The Preservation of Privilege During the Pandemic
Since the announcement of the COVID-19 pandemic, organizations have seen the rise of the remote workforce which presents unique challenges in preventing the inadvertent loss of attorney-client privilege. The attorney-client privilege is the oldest privilege for confidential information recognized at common law. The privilege is intended to encourage full and frank communication between the client and the attorney. More specifically, the attorney-client privilege recognizes that sound legal advice depends on the lawyers being fully informed by the client.
The attorney–client privilege protects confidential information learned by an attorney and protects advice given during the course of the attorney-client relationship. The privilege protects not only information exchanged between a lawyer and client, but also includes persons authorized to act on the lawyer’s behalf. Communicating confidential information to a lawyer’s paralegal or legal assistant, for example, is likely still privileged.
For the privilege to apply, the communication must be made for the purpose of helping a lawyer provide legal services to the client. Communicating with a lawyer for any other purpose— such as asking for public relations advice or business advice for example—may not be privileged. Finally, a communication must be confidential, meaning it is not intended to be disclosed to others beyond the lawyer and client. If someone other than the lawyer and the client are present when the communication is made—even family members, friends, etc.—the client risks waiving the privilege.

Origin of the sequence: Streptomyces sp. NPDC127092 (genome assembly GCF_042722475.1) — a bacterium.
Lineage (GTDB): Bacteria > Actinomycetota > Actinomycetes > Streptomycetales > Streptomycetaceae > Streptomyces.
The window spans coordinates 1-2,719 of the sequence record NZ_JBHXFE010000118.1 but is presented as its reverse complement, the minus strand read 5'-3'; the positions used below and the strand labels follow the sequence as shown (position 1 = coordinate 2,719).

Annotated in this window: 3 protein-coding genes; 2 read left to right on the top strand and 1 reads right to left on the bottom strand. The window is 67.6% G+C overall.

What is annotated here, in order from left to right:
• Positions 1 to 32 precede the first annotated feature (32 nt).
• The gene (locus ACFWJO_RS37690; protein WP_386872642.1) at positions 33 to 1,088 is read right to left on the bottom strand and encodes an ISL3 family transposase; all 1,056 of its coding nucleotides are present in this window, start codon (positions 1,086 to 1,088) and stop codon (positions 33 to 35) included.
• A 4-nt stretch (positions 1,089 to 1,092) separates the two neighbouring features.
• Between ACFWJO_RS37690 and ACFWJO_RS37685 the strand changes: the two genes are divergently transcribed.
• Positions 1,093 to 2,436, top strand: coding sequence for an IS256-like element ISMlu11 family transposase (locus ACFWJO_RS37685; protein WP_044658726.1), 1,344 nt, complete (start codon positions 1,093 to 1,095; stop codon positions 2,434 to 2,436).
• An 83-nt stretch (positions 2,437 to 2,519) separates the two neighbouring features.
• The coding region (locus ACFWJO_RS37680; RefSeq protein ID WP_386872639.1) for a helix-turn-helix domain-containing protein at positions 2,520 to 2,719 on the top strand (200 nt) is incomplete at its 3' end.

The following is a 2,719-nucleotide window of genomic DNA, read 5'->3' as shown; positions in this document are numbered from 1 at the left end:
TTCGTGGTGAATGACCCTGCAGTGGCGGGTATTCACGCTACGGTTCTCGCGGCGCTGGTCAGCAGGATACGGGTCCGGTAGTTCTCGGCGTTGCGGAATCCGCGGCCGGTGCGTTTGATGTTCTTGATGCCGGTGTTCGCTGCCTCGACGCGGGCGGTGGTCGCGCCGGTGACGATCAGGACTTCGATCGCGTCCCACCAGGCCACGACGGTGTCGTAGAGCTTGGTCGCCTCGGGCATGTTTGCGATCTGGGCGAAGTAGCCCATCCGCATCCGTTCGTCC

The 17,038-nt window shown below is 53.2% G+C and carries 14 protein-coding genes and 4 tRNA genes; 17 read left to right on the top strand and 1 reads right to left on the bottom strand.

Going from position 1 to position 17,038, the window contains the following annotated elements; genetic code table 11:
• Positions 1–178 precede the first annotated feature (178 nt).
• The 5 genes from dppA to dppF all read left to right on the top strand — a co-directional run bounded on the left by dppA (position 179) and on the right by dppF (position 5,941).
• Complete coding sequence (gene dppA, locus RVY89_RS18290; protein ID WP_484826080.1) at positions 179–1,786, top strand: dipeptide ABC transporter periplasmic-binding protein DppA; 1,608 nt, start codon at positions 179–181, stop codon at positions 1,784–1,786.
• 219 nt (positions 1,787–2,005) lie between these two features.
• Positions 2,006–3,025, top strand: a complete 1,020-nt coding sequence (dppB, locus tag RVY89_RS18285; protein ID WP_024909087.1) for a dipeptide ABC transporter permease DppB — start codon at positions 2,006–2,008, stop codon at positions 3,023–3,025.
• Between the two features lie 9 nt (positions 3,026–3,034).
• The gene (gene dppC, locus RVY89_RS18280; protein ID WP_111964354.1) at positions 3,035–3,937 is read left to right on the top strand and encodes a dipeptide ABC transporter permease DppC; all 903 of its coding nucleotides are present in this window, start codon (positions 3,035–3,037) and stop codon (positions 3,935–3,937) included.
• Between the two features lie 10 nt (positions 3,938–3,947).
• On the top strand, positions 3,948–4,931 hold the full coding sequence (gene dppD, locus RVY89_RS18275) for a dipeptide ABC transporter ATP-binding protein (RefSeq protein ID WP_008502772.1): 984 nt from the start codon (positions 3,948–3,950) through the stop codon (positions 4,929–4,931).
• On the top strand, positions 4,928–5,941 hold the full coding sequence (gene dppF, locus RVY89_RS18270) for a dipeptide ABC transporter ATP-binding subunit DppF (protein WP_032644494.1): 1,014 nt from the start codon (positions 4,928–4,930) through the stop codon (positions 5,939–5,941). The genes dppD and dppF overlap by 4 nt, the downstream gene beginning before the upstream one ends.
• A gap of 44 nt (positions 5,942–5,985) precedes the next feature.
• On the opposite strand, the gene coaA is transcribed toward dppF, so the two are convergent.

Common mishaps occur, for example, when a client is unaware that only legal advice is protected by the privilege. Thus, asking an attorney whether he or she thinks the purchase of a piece of property is a good deal is likely not protected because the attorney would be giving business advice, and not legal advice. Other issues arise when non-lawyer employees do not think carefully about forwarding e-mails, or copying recipients. Suppose an attorney represents an individual employee at a company, and asks the employee through e-mail for some information. When that employee forwards the attorney’s e-mail to another in the company (not represented by the attorney), the attorney’s initial e-mail is no longer confidential and the privilege is waived. Who is copied on an e-mail is also important. For example, if a client writes a detailed factual e- mail to twenty non-lawyers, while copying only one lawyer, it could make it difficult to later claim the e-mail was sent for the purpose of getting legal advice, as opposed to some other purpose and thereby waiving the privilege.
The attorney–client privilege is an important tool necessary for attorneys to effectively represent their clients. But both attorneys and clients should be mindful of how these protections apply, and whether their communications are confidential and protected. Above all, an individual should think twice before sending or forwarding a communication with their attorney so as to not waive the privilege by disclosing the communications, or the content of communications, to third parties.